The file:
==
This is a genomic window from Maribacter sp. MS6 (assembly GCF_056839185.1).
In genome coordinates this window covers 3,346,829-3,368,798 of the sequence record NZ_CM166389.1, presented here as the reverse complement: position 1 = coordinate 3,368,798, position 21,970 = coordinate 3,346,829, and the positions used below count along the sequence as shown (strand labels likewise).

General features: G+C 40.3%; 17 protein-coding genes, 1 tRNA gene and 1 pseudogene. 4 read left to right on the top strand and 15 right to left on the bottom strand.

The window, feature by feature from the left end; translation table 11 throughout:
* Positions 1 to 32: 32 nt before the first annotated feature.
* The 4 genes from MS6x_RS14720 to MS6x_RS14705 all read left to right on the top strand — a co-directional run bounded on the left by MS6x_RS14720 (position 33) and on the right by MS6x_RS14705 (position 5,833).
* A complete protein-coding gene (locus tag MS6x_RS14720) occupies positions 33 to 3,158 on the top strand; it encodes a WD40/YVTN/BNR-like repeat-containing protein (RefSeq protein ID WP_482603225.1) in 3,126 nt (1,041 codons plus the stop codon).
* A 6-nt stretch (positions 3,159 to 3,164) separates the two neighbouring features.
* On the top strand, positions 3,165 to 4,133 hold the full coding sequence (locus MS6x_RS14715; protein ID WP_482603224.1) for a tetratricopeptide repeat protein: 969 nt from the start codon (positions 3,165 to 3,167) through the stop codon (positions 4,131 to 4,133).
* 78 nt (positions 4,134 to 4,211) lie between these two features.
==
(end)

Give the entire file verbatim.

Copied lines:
This is a genomic window from Maribacter sp. MS6 (assembly GCF_056839185.1).
In genome coordinates this window covers 3,346,829-3,368,798 of the sequence record NZ_CM166389.1, presented here as the reverse complement: position 1 = coordinate 3,368,798, position 21,970 = coordinate 3,346,829, and the positions used below count along the sequence as shown (strand labels likewise).

General features: G+C 40.3%; 17 protein-coding genes, 1 tRNA gene and 1 pseudogene. 4 read left to right on the top strand and 15 right to left on the bottom strand.

The window, feature by feature from the left end; translation table 11 throughout:
* Positions 1 to 32: 32 nt before the first annotated feature.
* The 4 genes from MS6x_RS14720 to MS6x_RS14705 all read left to right on the top strand — a co-directional run bounded on the left by MS6x_RS14720 (position 33) and on the right by MS6x_RS14705 (position 5,833).
* A complete protein-coding gene (locus tag MS6x_RS14720) occupies positions 33 to 3,158 on the top strand; it encodes a WD40/YVTN/BNR-like repeat-containing protein (RefSeq protein ID WP_482603225.1) in 3,126 nt (1,041 codons plus the stop codon).
* A 6-nt stretch (positions 3,159 to 3,164) separates the two neighbouring features.
* On the top strand, positions 3,165 to 4,133 hold the full coding sequence (locus MS6x_RS14715; protein ID WP_482603224.1) for a tetratricopeptide repeat protein: 969 nt from the start codon (positions 3,165 to 3,167) through the stop codon (positions 4,131 to 4,133).
* 78 nt (positions 4,134 to 4,211) lie between these two features.